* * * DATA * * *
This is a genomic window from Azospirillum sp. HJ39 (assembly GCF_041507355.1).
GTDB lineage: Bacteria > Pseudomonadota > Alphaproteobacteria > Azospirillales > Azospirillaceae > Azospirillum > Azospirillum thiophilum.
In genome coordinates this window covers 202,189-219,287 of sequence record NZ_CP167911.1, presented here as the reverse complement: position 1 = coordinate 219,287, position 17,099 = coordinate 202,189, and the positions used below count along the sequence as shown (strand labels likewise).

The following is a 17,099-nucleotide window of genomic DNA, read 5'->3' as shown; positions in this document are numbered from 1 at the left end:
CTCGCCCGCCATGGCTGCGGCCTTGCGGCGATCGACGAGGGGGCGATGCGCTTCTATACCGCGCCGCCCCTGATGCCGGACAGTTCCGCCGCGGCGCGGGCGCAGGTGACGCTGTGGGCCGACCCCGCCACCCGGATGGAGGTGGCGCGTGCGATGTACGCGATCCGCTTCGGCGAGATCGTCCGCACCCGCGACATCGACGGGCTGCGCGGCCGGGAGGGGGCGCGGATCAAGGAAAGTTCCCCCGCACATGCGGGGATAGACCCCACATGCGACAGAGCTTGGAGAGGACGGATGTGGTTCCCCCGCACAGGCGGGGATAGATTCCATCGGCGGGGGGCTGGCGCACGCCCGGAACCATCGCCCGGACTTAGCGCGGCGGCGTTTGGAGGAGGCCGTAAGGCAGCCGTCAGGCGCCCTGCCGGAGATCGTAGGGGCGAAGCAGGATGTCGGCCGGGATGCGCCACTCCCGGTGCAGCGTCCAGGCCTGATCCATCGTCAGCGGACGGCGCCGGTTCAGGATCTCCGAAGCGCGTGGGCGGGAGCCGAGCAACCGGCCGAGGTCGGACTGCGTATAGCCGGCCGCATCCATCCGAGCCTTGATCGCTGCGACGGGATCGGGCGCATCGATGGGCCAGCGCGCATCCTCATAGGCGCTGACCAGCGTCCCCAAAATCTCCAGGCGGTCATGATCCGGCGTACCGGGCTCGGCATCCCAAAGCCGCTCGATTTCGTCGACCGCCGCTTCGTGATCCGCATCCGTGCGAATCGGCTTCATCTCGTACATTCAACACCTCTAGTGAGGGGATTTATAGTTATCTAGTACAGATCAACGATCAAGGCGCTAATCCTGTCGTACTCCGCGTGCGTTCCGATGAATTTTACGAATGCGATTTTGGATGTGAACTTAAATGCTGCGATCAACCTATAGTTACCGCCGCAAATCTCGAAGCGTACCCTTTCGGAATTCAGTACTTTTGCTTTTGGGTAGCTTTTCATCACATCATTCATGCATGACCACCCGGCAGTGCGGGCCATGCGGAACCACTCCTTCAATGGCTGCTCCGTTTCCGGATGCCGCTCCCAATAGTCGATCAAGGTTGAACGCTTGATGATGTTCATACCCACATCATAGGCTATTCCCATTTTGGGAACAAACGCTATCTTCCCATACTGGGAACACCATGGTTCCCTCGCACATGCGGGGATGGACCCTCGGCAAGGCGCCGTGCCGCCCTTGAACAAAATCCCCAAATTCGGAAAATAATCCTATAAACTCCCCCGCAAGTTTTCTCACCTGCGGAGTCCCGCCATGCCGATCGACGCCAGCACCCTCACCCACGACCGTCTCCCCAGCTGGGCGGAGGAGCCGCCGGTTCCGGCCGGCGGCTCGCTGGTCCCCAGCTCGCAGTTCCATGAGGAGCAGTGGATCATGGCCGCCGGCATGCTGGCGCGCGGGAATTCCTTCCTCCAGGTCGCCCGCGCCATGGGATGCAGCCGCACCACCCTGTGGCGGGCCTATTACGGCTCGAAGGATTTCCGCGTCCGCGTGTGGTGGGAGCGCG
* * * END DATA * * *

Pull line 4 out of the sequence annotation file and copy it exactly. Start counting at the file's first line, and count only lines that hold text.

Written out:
The following is a 17,099-nucleotide window of genomic DNA, read 5'->3' as shown; positions in this document are numbered from 1 at the left end: